Cats are incredibly adept at hiding their pain. In the wild, this is helpful to keep predators from knowing they’re vulnerable. Unfortunately for cat owners, this instinct makes it difficult to know when your cat is in pain in North Charleston, SC. Here are some signs to look out for.
Main Signs to Look out for
Listed below are the main signs of a cat in pain to look out for:
Considering the average housecat sleeps twelve to sixteen hours a day it may be hard to tell if they are laying around more than usual. If you notice your cat is less active during normal playtimes or not following you around as often, he may be in pain.
Because cats hide their pain, they may hide from you. This isn’t because she is afraid of you, but rather because of her instinctual need to keep potential predators from thinking she’s weak.
A cat in pain may struggle to get comfortable. You might notice him trembling or shifting around a lot before he is able to find a good position to lay or sit.
Another instinct that animals have is to lick or chew at a sore spot. For instance, if your cat has pain in her right front paw you might see her grooming that paw excessively, sometimes to the point of further injury.
A painful cat can be a grumpy cat. If he is hurting, he may not let you or other pets get too close for fear of making the pain worse. Abnormal growling or hissing is a sure sign something is wrong with your kitty.
A way some cats tell their humans that something is wrong is by going to the bathroom in inappropriate places. Abnormal urinating or defecating outside of her litter box is cause for concern and should be attended to by a veterinarian.
Lack of Appetite
Any change in eating habits should be noticed and addressed. Cats that are in pain tend to avoid food, particularly if that pain is in the digestive tract. If your pet has an injury, he might want to eat but lacks the will to journey to his bowl.
If you see a change in your cat’s gait, it is usually a sign of injury or soreness. She may be favoring one leg or refusing to use it at all.
All animals are susceptible to things like arthritis as they age. If your cat seems to be moving slower and stiffer than usual, particularly after being still for a long time, it may be the early signs of arthritis. Overweight cats or those that were overweight for a portion of their lives have a greater risk of developing arthritis.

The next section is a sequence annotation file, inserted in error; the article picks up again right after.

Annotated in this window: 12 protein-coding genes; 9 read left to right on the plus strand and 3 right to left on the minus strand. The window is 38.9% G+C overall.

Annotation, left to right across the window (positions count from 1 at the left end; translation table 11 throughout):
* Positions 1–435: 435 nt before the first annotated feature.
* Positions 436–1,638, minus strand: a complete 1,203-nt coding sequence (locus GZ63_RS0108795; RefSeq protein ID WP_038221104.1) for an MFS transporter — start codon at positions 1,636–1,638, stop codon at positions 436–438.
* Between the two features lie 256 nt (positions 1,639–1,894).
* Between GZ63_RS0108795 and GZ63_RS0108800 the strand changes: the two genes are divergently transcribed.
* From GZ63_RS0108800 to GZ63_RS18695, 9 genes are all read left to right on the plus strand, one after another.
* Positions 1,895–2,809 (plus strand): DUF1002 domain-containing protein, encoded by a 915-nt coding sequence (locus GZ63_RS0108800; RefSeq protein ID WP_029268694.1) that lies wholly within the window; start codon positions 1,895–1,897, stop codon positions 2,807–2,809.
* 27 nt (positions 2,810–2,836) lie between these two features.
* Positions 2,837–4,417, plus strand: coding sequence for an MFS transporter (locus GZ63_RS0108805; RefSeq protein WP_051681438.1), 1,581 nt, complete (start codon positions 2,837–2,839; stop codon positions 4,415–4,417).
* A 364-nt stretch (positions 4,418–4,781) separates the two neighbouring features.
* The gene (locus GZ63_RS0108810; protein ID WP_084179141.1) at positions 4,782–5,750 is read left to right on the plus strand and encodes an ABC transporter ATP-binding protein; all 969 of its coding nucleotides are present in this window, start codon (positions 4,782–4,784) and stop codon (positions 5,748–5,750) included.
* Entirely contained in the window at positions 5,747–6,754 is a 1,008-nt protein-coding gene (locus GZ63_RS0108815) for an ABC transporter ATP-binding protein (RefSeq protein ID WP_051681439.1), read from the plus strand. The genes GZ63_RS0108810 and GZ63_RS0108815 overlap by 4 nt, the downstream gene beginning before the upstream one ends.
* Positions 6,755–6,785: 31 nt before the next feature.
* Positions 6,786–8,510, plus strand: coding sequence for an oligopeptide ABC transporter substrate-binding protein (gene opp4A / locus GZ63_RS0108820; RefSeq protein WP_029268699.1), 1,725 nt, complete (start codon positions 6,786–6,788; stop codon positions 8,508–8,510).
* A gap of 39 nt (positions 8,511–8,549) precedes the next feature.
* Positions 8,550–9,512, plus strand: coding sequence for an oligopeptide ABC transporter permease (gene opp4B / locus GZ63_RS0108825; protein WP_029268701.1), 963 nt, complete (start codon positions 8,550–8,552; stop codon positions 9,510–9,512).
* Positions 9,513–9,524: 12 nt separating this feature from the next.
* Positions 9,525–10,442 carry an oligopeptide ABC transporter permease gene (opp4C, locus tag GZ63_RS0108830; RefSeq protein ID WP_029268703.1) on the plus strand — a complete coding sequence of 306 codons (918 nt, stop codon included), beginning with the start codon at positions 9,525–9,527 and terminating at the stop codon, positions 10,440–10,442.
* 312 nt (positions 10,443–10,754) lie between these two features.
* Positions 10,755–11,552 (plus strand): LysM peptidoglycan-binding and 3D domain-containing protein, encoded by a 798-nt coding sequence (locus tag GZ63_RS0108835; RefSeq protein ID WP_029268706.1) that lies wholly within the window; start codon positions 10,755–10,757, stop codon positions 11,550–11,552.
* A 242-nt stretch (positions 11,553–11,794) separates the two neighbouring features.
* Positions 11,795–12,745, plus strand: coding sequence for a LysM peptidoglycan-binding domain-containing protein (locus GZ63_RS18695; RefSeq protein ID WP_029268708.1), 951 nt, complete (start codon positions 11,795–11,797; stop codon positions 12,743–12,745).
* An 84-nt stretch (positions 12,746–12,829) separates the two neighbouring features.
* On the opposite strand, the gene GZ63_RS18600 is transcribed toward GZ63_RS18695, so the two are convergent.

Change in Breathing
If your furry friend is taking shorter, shallow breaths while awake, it is possible he is in pain. This could be an urgent matter and you should call your veterinarian immediately.
Any unexplained weight loss is cause for concern. If you have more than one cat, it may be difficult to tell how much one of them is eating. Try separating all your feline friends during mealtime.
Some muscles loss is normal in an aging cat, but lack of mobility can cause the muscles to atrophy. If you are suddenly able to feel vertebra or hip bones when you normally couldn’t, she may be suffering in silence.
Cats sometimes get eye infections or respiratory infections that cause discomfort. A cat in pain might close part of his nictating membrane, or third eyelid. You will notice him squinting and the lid on the inside of the corner of his eye will be visible.
Cats that are in pain might call out. If the cat has a urinary issue or digestive problem, you might hear her cry when she is using the restroom. If there is an injury or painful spot of her body, touching that area might cause her to let out a meow, hiss or even growl to warn you that they are hurting.
Tail Flicking is a sign of agitation in cats. If your cat starts flicking his tail, particularly as someone approaches him, he is giving off a warning that he doesn’t want to be touched.
When people are sick, they tend to like to stay in a dark spot to rest. Cats are much the same and like to seek out a cave-like setting to recover in. Bright lights may be a source of agitation for a sick cat.
Lack of Grooming
Cats instinctively groom to keep their fur clean and free of pests. A cat that is in pain may do less grooming of herself. You might see her fur growing duller and more tangled if she is hurting.
Contact a Veterinarian in North Charleston, SC if Your Cat is in Pain
If you have noticed your cat displaying any of these signs, especially if you see more than one at a time, it is really important that you bring it to your veterinarian’s attention. While some diagnoses can be complicated to decipher, your vet will know the right steps to take to go about treating and healing your cat’s pain. For more information, contact Northwoods Veterinary Clinic by calling (843) 553-0441. Our team is dedicated to the life-long care of your pet.